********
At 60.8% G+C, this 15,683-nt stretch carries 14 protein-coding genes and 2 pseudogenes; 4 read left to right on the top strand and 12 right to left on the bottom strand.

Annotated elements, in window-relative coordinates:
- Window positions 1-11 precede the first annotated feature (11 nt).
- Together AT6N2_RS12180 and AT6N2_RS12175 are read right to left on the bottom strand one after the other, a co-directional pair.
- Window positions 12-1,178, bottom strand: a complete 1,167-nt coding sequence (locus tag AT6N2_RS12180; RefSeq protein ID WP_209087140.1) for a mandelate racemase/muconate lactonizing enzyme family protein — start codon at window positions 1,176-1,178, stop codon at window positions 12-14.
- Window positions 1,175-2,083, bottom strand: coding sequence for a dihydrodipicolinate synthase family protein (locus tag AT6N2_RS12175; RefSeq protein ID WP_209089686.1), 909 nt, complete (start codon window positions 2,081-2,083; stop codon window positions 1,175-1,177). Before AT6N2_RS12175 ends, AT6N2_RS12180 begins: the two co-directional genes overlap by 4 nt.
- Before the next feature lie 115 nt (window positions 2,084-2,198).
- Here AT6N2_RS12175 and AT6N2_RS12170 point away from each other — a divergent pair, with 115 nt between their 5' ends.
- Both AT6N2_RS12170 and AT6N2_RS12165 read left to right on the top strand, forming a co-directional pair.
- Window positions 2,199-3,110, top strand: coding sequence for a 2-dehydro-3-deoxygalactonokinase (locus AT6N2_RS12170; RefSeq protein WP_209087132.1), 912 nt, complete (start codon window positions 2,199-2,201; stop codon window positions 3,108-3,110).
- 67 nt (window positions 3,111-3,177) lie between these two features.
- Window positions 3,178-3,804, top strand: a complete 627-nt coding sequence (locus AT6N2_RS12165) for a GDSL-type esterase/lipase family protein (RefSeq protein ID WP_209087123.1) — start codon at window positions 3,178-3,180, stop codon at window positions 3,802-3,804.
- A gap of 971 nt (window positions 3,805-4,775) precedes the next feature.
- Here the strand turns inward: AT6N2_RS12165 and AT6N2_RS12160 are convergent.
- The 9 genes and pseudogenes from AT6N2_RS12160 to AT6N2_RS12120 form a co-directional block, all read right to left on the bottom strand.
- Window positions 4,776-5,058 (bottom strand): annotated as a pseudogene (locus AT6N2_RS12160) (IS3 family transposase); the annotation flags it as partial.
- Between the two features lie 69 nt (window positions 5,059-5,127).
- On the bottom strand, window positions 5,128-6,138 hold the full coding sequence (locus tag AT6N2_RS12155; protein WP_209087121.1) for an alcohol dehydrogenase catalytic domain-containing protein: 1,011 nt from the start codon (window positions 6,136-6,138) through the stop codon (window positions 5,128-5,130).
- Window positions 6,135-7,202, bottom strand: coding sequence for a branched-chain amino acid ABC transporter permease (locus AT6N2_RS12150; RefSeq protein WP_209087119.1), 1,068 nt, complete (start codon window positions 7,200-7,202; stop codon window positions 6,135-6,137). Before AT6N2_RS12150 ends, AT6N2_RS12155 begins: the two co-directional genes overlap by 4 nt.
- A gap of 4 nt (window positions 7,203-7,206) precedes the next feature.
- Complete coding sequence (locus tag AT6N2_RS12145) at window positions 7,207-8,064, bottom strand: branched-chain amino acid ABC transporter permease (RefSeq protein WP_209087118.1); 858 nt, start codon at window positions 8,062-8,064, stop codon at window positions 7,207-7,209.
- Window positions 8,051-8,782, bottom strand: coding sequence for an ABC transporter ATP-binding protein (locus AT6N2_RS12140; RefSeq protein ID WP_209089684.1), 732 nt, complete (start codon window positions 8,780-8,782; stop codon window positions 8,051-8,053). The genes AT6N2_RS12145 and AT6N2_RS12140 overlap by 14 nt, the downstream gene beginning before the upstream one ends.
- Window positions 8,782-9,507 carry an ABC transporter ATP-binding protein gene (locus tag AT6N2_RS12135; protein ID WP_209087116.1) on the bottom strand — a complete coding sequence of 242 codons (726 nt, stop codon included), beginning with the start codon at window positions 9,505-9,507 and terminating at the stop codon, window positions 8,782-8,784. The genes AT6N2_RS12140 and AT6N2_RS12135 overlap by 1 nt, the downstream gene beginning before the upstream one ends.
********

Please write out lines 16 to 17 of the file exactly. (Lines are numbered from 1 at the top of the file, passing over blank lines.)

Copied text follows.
- Window positions 4,776-5,058 (bottom strand): annotated as a pseudogene (locus AT6N2_RS12160) (IS3 family transposase); the annotation flags it as partial.
- Between the two features lie 69 nt (window positions 5,059-5,127).